I suppose, sir, it is the natural course of things in every commercial country, that some place, or a few places, should go ahead of others in commercial business importance. This must ever be so, until all places possess precisely equal natural advantages. And I suppose, too, that, instead of being mischievous, it is rather for the common good of all, that there should be some commercial emporium, some central point, for the exchanges of trade. Government, certainly, should not seek to produce this result by the bestowal of unequal privileges; but surely, sir, it would be a very strange and indefensible policy which should lead the Government to withhold any portion of the capital of the country from useful employment, merely because that, if employed, while all enjoyed the benefit proportionately, all would not enjoy it with the same absolute mathematical equality.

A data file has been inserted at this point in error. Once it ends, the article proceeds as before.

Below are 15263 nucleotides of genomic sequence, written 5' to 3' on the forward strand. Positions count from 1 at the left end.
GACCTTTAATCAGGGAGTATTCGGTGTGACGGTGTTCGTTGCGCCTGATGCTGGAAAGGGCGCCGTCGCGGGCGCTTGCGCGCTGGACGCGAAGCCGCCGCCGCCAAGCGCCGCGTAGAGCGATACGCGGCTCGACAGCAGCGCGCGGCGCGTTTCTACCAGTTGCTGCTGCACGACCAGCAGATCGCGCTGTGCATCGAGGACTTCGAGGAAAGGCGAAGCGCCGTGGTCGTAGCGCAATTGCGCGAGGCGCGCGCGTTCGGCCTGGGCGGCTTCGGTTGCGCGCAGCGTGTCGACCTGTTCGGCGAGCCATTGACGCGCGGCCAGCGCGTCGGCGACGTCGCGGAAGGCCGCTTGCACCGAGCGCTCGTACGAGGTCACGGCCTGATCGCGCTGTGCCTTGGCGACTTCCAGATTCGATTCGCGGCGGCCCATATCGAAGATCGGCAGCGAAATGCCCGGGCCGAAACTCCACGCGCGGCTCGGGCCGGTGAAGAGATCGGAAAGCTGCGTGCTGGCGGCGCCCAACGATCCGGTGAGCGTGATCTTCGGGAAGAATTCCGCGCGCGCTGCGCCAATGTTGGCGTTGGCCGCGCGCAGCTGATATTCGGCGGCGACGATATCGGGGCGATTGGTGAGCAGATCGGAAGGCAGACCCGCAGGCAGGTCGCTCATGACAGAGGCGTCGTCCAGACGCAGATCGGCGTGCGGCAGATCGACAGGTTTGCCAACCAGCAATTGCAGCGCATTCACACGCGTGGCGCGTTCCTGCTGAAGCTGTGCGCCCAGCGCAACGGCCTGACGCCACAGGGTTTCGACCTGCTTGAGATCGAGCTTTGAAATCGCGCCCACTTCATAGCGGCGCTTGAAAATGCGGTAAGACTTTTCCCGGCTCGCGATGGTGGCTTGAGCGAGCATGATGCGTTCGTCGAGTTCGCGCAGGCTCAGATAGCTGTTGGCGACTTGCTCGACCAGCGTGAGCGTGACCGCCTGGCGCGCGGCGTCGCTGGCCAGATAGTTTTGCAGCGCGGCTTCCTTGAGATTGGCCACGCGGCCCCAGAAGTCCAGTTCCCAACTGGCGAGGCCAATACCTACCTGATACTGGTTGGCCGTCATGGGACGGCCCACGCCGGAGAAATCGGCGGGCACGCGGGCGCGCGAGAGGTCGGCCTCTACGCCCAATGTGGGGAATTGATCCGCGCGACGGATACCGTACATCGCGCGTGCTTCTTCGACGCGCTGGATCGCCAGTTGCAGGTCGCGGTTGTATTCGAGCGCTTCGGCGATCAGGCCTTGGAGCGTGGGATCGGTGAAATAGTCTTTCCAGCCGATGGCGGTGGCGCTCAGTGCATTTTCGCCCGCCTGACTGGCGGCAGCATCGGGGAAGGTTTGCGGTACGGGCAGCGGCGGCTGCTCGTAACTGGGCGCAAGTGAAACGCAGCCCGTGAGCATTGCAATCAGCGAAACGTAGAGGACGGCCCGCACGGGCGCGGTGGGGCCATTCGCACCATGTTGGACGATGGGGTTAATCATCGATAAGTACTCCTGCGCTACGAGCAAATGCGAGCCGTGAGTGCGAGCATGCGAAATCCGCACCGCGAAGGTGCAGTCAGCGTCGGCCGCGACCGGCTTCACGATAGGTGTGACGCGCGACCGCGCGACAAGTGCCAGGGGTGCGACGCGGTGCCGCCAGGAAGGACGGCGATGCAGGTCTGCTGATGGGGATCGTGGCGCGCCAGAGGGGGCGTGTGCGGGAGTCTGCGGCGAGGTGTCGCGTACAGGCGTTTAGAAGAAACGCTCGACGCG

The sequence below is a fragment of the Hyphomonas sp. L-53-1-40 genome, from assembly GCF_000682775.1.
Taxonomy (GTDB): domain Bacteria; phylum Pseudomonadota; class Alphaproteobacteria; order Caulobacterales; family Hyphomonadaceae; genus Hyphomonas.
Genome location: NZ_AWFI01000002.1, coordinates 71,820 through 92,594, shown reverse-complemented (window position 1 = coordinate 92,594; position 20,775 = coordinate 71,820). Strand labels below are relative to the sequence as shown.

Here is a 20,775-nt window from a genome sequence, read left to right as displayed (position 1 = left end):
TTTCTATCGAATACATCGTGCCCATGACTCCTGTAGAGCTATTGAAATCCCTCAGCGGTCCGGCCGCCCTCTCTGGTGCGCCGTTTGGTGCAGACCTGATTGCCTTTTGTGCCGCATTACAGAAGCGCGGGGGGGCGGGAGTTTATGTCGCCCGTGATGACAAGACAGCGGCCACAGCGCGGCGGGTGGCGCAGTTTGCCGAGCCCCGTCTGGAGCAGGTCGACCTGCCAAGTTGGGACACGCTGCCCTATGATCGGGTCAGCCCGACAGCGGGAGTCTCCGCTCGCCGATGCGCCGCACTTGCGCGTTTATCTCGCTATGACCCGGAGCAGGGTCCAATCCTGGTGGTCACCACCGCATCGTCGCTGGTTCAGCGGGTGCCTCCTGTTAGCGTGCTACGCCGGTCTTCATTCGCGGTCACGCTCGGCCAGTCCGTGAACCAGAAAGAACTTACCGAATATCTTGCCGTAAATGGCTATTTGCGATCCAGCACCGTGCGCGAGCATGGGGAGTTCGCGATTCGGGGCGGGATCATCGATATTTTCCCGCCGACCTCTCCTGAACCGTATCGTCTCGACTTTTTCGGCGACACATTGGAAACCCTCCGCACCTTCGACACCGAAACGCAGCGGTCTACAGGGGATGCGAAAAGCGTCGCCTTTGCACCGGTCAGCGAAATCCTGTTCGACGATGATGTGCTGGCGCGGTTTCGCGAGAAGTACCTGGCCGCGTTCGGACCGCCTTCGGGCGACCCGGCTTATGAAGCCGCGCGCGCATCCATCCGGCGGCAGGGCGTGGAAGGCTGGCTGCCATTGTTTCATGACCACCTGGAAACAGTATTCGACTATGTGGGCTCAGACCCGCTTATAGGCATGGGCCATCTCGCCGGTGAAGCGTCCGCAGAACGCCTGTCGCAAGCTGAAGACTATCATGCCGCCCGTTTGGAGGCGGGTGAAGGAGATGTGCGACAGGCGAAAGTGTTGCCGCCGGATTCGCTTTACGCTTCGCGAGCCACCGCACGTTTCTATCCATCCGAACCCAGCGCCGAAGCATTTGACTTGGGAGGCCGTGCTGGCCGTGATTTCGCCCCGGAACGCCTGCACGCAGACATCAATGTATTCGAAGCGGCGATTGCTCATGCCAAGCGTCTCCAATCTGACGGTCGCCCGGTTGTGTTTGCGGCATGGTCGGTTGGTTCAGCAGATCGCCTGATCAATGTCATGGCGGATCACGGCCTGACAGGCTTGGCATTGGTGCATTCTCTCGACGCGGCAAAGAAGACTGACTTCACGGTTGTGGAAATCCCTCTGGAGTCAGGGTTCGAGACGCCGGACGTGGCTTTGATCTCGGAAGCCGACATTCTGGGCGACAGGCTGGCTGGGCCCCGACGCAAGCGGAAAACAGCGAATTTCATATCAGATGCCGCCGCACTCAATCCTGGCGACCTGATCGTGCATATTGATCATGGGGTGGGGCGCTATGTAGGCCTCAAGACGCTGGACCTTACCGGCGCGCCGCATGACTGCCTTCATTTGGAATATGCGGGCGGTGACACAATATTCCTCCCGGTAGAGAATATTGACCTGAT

So much, sir, for concentration, arising from depositing the revenues in banks. Let us now look to the other part of the connexion, viz : the receiving of banknotes for duties. How in the world does this “centralize” the commercial system? The whole tendency and effect, as it seems to me, is directly the other way. It counteracts centralization. It gives all possible advantage to local currency and local payments, and thereby encourages both imports and exports. It tends to make local money good everywhere. If goods be imported into Charleston, the duties are paid in Charleston notes. New York notes are not demanded. Nothing, certainly, can be fairer or more equal than this, and nothing more favorable to the Charleston importers.